There is never a time when I am more distracted by fly fishing than October.
In a year of negative extremes with respect to weather and water conditions, October brings a welcome relief from hot, dry, and extremely windy weather. Uncommonly high and often turbid flows in the Henry’s Fork have been replaced by low, clear currents, and dry fly fishing is the best it has been in months. Daily hatches of Mahogany Duns, Baetis, and midges have the trout looking up and the fishermen smiling.
Competing for my attention are the waters of Yellowstone Park where the Fire Hole, Madison and Yellowstone all beckon me northward.
While surface feeding becomes largely nonexistent on most local lakes, there is no more tempting time to be on Hebgen, Sheridan, and Henry’s Lake. October brings urgency to these wonderful still waters as the largest inhabitants feed ravenously on subsurface organisms in advance of the approaching winter.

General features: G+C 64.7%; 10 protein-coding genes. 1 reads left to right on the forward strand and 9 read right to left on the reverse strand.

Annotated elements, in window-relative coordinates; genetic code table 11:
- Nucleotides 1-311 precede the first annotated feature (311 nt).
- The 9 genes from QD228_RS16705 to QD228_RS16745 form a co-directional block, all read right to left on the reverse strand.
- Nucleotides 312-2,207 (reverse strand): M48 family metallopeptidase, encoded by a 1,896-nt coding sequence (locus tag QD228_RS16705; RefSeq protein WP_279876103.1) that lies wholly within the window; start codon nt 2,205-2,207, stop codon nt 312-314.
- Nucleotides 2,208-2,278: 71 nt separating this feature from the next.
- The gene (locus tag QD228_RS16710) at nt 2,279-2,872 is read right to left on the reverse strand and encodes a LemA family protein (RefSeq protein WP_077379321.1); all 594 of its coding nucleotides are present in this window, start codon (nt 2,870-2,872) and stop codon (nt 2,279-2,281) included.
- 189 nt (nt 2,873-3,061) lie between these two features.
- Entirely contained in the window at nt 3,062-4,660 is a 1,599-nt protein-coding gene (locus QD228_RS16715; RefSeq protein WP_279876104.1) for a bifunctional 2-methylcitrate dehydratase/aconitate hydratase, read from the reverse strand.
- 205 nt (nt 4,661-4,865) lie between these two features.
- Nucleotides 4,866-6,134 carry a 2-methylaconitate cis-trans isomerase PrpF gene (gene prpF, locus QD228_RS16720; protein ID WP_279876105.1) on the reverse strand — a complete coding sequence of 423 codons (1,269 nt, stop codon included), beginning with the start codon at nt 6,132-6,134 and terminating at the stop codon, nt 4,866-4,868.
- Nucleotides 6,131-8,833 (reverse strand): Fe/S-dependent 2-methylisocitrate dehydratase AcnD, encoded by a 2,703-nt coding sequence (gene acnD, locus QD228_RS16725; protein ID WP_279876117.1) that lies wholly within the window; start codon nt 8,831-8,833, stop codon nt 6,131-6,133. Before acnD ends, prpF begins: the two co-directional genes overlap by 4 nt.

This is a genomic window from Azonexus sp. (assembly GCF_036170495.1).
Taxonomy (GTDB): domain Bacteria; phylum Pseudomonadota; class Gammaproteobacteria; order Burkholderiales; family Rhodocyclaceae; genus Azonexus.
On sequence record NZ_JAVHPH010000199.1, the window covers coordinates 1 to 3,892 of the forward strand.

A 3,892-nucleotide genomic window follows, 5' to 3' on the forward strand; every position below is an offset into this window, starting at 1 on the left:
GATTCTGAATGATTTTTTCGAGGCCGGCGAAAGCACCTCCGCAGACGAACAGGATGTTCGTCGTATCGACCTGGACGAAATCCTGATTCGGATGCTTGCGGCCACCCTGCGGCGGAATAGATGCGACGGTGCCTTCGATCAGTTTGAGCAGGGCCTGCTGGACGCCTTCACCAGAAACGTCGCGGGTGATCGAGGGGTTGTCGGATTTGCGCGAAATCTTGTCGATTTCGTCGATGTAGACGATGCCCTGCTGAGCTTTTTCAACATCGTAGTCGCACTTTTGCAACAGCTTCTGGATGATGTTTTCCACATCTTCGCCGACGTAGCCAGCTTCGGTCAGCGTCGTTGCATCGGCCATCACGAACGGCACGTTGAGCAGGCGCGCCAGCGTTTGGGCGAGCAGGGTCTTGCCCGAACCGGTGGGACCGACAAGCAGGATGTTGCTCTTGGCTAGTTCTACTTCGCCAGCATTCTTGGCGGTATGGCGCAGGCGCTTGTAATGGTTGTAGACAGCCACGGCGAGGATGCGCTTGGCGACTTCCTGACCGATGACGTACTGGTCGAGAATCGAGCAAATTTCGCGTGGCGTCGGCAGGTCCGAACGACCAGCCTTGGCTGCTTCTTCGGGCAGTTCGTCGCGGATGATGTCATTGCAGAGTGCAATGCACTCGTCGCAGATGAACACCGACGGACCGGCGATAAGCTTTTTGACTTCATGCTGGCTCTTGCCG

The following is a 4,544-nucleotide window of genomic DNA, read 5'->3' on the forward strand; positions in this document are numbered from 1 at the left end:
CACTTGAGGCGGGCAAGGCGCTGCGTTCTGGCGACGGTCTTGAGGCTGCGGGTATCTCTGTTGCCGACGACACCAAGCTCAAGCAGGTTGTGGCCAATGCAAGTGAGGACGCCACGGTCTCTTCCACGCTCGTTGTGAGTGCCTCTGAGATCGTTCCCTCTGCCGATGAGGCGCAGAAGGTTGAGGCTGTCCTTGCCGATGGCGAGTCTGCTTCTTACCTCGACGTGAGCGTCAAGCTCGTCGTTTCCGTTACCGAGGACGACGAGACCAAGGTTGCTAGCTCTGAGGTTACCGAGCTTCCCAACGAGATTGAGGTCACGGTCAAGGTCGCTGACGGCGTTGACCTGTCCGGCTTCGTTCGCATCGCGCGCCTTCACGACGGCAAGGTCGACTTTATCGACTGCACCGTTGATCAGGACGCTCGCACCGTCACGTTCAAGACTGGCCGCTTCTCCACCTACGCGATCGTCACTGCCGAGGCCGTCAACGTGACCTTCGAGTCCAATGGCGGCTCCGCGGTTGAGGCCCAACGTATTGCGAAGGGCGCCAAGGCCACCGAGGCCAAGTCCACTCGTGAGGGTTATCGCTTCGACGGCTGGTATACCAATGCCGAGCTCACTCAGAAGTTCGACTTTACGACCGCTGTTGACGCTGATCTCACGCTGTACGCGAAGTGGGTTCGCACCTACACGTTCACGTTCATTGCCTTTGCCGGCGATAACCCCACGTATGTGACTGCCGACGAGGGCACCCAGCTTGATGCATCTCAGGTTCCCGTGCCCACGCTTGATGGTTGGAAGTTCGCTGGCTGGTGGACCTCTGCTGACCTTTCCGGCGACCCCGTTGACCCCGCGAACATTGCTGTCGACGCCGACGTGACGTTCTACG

As the month progresses I become almost frantic when the mating urge sends the big male brown into a state of frenzy. As colder temperatures begin to dominate, I will return to my winter home in St. Anthony where the remainder of October and even longer will be spent throwing streamers on the lower Henry’s Fork.
With more opportunity than time, I will try to sample every item on October’s expanded fishing menu, and I will gorge myself on some.
In a land where winter arrives early and leaves late, I will compress more fishing into October than any other month. Beyond that time, there is no assurance that frigid weather will not put an end to fishing for another year, although I will hope for more.
It is with this in mind that I will savor each day as though it is the last while building the memories that sustain me through deep winter. This is life in the high country and I would have it no other way.